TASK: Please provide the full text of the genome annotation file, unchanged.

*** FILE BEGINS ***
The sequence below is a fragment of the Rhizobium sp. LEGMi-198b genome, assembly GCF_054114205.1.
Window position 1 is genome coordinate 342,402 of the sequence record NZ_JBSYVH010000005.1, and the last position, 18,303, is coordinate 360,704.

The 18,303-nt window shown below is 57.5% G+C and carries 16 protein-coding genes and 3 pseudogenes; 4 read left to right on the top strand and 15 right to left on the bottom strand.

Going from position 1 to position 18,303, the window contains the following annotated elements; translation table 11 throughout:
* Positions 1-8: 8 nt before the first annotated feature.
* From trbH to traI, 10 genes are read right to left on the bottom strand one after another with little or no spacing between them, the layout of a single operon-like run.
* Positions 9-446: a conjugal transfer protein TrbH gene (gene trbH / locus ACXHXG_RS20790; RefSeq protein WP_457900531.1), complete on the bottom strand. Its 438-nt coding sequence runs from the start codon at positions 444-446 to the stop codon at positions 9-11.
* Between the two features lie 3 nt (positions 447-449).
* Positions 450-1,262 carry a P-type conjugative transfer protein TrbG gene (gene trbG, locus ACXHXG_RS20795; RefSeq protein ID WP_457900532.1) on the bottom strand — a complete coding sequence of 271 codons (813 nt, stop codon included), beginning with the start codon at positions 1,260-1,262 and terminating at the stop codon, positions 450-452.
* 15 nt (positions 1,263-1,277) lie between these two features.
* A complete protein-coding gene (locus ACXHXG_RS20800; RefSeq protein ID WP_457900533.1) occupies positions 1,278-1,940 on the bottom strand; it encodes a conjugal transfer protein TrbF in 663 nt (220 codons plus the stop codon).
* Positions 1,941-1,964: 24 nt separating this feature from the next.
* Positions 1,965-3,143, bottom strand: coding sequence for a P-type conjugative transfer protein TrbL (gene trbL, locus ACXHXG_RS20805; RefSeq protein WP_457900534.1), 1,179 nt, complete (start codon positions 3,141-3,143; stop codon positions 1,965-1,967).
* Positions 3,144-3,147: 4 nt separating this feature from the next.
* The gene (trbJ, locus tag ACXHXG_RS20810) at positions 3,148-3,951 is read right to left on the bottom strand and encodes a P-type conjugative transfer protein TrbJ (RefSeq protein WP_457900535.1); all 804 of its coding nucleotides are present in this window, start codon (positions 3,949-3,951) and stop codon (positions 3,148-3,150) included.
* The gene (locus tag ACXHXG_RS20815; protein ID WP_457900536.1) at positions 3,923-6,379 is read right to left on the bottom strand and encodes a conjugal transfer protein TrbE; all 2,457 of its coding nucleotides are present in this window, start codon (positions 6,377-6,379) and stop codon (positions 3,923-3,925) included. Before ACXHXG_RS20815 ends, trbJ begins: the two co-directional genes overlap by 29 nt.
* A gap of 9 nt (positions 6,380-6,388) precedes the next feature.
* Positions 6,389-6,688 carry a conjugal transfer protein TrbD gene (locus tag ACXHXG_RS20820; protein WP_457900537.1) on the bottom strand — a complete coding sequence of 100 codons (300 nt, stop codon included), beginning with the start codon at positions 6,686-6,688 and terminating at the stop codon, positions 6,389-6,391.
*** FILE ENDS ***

The sequence below is a fragment of the Rhizobium sp. LEGMi-198b genome, assembly GCF_054114205.1.
Window position 1 is genome coordinate 342,402 of the sequence record NZ_JBSYVH010000005.1, and the last position, 18,303, is coordinate 360,704.

The 18,303-nt window shown below is 57.5% G+C and carries 16 protein-coding genes and 3 pseudogenes; 4 read left to right on the top strand and 15 right to left on the bottom strand.

Going from position 1 to position 18,303, the window contains the following annotated elements; translation table 11 throughout:
* Positions 1-8: 8 nt before the first annotated feature.
* From trbH to traI, 10 genes are read right to left on the bottom strand one after another with little or no spacing between them, the layout of a single operon-like run.
* Positions 9-446: a conjugal transfer protein TrbH gene (gene trbH / locus ACXHXG_RS20790; RefSeq protein WP_457900531.1), complete on the bottom strand. Its 438-nt coding sequence runs from the start codon at positions 444-446 to the stop codon at positions 9-11.
* Between the two features lie 3 nt (positions 447-449).
* Positions 450-1,262 carry a P-type conjugative transfer protein TrbG gene (gene trbG, locus ACXHXG_RS20795; RefSeq protein ID WP_457900532.1) on the bottom strand — a complete coding sequence of 271 codons (813 nt, stop codon included), beginning with the start codon at positions 1,260-1,262 and terminating at the stop codon, positions 450-452.
* 15 nt (positions 1,263-1,277) lie between these two features.
* A complete protein-coding gene (locus ACXHXG_RS20800; RefSeq protein ID WP_457900533.1) occupies positions 1,278-1,940 on the bottom strand; it encodes a conjugal transfer protein TrbF in 663 nt (220 codons plus the stop codon).
* Positions 1,941-1,964: 24 nt separating this feature from the next.
* Positions 1,965-3,143, bottom strand: coding sequence for a P-type conjugative transfer protein TrbL (gene trbL, locus ACXHXG_RS20805; RefSeq protein WP_457900534.1), 1,179 nt, complete (start codon positions 3,141-3,143; stop codon positions 1,965-1,967).
* Positions 3,144-3,147: 4 nt separating this feature from the next.
* The gene (trbJ, locus tag ACXHXG_RS20810) at positions 3,148-3,951 is read right to left on the bottom strand and encodes a P-type conjugative transfer protein TrbJ (RefSeq protein WP_457900535.1); all 804 of its coding nucleotides are present in this window, start codon (positions 3,949-3,951) and stop codon (positions 3,148-3,150) included.
* The gene (locus tag ACXHXG_RS20815; protein ID WP_457900536.1) at positions 3,923-6,379 is read right to left on the bottom strand and encodes a conjugal transfer protein TrbE; all 2,457 of its coding nucleotides are present in this window, start codon (positions 6,377-6,379) and stop codon (positions 3,923-3,925) included. Before ACXHXG_RS20815 ends, trbJ begins: the two co-directional genes overlap by 29 nt.
* A gap of 9 nt (positions 6,380-6,388) precedes the next feature.
* Positions 6,389-6,688 carry a conjugal transfer protein TrbD gene (locus tag ACXHXG_RS20820; protein WP_457900537.1) on the bottom strand — a complete coding sequence of 100 codons (300 nt, stop codon included), beginning with the start codon at positions 6,686-6,688 and terminating at the stop codon, positions 6,389-6,391.